Welcome to volume two of my blog paying homage to the football clubs I've visited all over the world and the wonderful people responsible for keeping them going and looking after the stadiums, and in some cases basic grounds.

Since I was a little lad I've been fascinated in football and more so where games are played. With my love of travel and curiosity of the game I wanted to visit as many grounds and see games wherever possible. I was lucky that my Dad also loved the game and spent so much of his spare time taking me to matches. As I got older the boundaries widened owing to my location and increased wages to Europe and indeed the world. The sight of a stand or a floodlight pylon in the distance immediately hightens my senses and eagerness for a closer look.

I hope this site gives you the chance to share in my pleasure and experiences and maybe one day set you on the road to adventure. If you get half as much out of the hobby as I've done I can guarantee some great memories, good friends and stories to pass on to future generations.

Give your local club a go today. They'll be pleased to see you!

Everlasting thanks primarily to my late and very much missed and dearly loved parents; my Dad Bob Bernard and my Mum; Ann, who put up with endless years of football chat and my brothers Nick and Paul who gave me the chance and encouragement to do what I have. Thanks to all my friends who offer encouragement and Sally and Stan who inspire and give me great pride. Young Stan is showing a keen interest in my hobby!

Please feel free to post any comments (please use sensible language - I want everyone to be able to enjoy reading) or ask any questions relating to visiting grounds or events. If you want to see any ground reviewed please let me know. It will take quite some time for everywhere to appear, but make sure you keep having a look as the site is continually updated.

If you click on a lot of the pictures you will get a larger version on your screen.

I have also added links to video clips on youtube where appropriate for those of you who are bored of reading or are filling in time at work. I haven't always gone for the most obvious choices, but items that will be in some cases unusual but always historically interesting.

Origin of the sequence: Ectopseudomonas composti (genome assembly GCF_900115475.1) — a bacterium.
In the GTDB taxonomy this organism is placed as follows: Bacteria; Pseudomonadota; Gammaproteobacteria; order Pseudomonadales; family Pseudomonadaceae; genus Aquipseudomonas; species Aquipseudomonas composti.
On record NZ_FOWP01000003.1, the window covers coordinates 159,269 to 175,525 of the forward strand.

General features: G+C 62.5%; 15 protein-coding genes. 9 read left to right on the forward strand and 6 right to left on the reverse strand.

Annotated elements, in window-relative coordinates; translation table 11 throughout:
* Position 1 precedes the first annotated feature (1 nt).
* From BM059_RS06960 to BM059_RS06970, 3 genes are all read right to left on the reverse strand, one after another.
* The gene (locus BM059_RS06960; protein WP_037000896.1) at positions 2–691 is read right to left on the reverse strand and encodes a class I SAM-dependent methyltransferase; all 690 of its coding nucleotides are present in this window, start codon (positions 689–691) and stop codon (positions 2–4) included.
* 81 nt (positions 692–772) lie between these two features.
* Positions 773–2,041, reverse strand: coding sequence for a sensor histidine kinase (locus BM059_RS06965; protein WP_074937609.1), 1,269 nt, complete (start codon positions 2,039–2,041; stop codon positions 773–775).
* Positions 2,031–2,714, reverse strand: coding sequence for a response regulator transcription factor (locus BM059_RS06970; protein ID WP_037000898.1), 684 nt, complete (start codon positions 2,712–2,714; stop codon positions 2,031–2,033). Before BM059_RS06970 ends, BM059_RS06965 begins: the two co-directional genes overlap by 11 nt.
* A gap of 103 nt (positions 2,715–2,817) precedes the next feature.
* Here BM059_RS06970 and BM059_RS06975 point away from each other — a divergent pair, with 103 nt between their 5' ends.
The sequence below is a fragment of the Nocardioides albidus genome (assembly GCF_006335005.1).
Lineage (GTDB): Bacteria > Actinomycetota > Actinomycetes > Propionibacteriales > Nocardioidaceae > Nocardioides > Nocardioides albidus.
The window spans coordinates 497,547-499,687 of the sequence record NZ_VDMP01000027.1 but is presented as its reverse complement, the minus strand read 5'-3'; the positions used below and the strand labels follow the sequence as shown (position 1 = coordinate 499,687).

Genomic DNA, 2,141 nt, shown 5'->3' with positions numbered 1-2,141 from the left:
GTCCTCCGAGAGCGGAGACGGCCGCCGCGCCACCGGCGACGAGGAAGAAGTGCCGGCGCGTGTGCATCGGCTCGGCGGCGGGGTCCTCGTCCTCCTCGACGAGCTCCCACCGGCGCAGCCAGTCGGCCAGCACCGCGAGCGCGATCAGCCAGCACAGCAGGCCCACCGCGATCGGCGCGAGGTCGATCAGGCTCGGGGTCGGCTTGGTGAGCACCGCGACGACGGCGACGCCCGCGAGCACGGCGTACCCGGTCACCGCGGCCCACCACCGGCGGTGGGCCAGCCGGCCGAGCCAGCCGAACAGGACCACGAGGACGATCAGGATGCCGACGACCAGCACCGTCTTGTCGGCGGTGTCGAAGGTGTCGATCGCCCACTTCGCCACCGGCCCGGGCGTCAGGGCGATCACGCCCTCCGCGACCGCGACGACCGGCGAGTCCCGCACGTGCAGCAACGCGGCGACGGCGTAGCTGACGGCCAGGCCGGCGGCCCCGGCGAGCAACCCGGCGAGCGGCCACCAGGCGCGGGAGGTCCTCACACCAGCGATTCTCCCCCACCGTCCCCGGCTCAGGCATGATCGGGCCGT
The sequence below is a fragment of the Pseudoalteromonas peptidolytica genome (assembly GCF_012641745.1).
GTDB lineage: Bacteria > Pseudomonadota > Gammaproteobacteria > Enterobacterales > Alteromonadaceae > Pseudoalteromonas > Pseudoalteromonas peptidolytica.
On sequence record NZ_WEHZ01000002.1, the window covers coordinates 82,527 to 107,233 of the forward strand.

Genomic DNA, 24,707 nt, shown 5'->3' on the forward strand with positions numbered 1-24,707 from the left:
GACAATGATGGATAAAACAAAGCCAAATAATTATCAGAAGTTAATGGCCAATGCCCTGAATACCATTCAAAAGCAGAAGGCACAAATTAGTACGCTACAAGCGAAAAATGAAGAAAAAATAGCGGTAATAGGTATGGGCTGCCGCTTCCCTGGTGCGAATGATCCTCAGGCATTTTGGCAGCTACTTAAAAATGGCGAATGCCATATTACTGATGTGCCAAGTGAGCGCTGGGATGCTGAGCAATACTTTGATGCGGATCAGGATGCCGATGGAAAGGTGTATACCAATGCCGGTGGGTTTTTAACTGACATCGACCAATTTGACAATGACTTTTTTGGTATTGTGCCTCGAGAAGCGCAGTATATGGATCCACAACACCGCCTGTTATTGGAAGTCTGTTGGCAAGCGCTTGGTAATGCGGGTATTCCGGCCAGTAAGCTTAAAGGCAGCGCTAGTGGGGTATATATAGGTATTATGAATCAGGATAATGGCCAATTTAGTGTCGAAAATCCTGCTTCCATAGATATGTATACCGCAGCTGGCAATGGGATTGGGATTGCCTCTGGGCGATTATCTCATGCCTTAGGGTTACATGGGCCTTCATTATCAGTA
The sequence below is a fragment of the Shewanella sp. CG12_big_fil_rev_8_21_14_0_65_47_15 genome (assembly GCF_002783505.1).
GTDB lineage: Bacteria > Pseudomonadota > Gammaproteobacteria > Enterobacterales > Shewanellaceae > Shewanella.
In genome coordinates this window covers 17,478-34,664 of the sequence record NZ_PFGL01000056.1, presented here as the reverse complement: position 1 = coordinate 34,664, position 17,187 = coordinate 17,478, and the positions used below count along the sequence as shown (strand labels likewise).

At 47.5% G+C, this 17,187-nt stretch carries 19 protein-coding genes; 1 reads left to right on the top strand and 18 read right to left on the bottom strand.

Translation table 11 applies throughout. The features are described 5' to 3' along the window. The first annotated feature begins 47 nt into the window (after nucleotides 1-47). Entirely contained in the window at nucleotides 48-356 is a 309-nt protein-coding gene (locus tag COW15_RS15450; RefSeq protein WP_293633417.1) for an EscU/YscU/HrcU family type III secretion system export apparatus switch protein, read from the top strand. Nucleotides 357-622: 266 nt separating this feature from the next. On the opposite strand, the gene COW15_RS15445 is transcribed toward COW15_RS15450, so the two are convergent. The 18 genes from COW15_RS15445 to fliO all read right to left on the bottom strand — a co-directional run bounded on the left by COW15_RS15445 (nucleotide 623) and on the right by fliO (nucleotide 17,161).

Click to see volume one of HAOTW.

Rob Bernard

London

September 2015

Saturday, May 13, 2017

FK Meteor Praha VIII (Czech Republic)


FK Meteor Praha VIII is one of the oldest clubs in the Czech Republic, having being formed in the capital in the autumn of 1896 as Sportovní kroužek Kotva Libeň. Three years later the name of the club was changed to SK Meteor Libeň, which was taken from the dilapidated cycling track called Meteor and the area the club was based.


The club became SK Meteor Praha VIII in 1901 and began regular matches in 1902, using a military training ground at Invalidovně for home matches. Other venues were also used before they settled at U Perutzů on Voctářově ulici in 1910 near to the dockyards.


The club won junior titles in the 1920’s before a move to Střížkova Na Stráži followed in 1929, at which point the club had turned professional and played in the top tier of Czech football for a couple of seasons. Meteor were relegated, but returned to the top flight in 1930.

In 1934, the final solution of a home base was solved as they moved into a new ground at Sokolovny in Liben, District 8, which was related in the club title.


Following World War II, the country was under Soviet communist rule, with players being forced to represent the company which employed them for a while. Club names were also changed, with Meteor becoming Sokol České Loděnice in 1948.


Two further changes to the club name occurred in the 1950’s; DSO Spartak Loděnice in 1953, and then TJ Libeň Loděnice. Throughout this period the club participated in the second and third tiers of Czech football.


Meteor came close to promotion to the top flight in 1965. The following year the club was renamed TJ Meteor Praha. After a decade the name changed to TJ Meteor Praha ŽSP. Two more name changes took place before the end of the millennium; TJ Meteor Praha and finally FK Meteor Praha VIII.


The club continued to progress with the introduction of junior sides and a second complex at Ďáblicích to accommodate all the clubs’ sides. In 2007-08 they lifted the fifth tier Pražský přebor (Prague Championship). In 2012-13 a further promotion was clinched as Meteor lifted the Czech Republic 4. Liga Divizní Skupinu B title.


At the completion of the 2014-15 season, Meteor were relegated from the ČFL back to Czech Republic 4. Liga Divizní Skupinu B, where the team finished in sixth place in 2015-16.

FK Meteor Praha VIII will play in the Czech Republic 4. Liga Divizní Skupinu B in the 2016-17 season.


My visit

Friday 11th March 2016

My first morning of a long weekend in Prague was progressing nicely as the weather continued to brighten. Having already visited the impressive home of FK Admira Praha, I was ready to see more and the excellent Soccerway website had given me an inkling that I wouldn’t be disappointed at Meteor.


The number 10 tram took me down hill from Kobylisy towards town to alight at Stejskalova. A path up some steps adjacent to the stop took me past some government office buildings, a gym to U Meteori with its artificial pitch on the right. I was delighted to see the gate into Areál Libeň was open.


Having taken my photos and looked on in awe of such a beautiful old grandstand, I returned to the Stejskalova stop and took a couple of trams to the Generali Arena, which was the sponsored name of the Letna Stadion, home of AC Sparta Praha.





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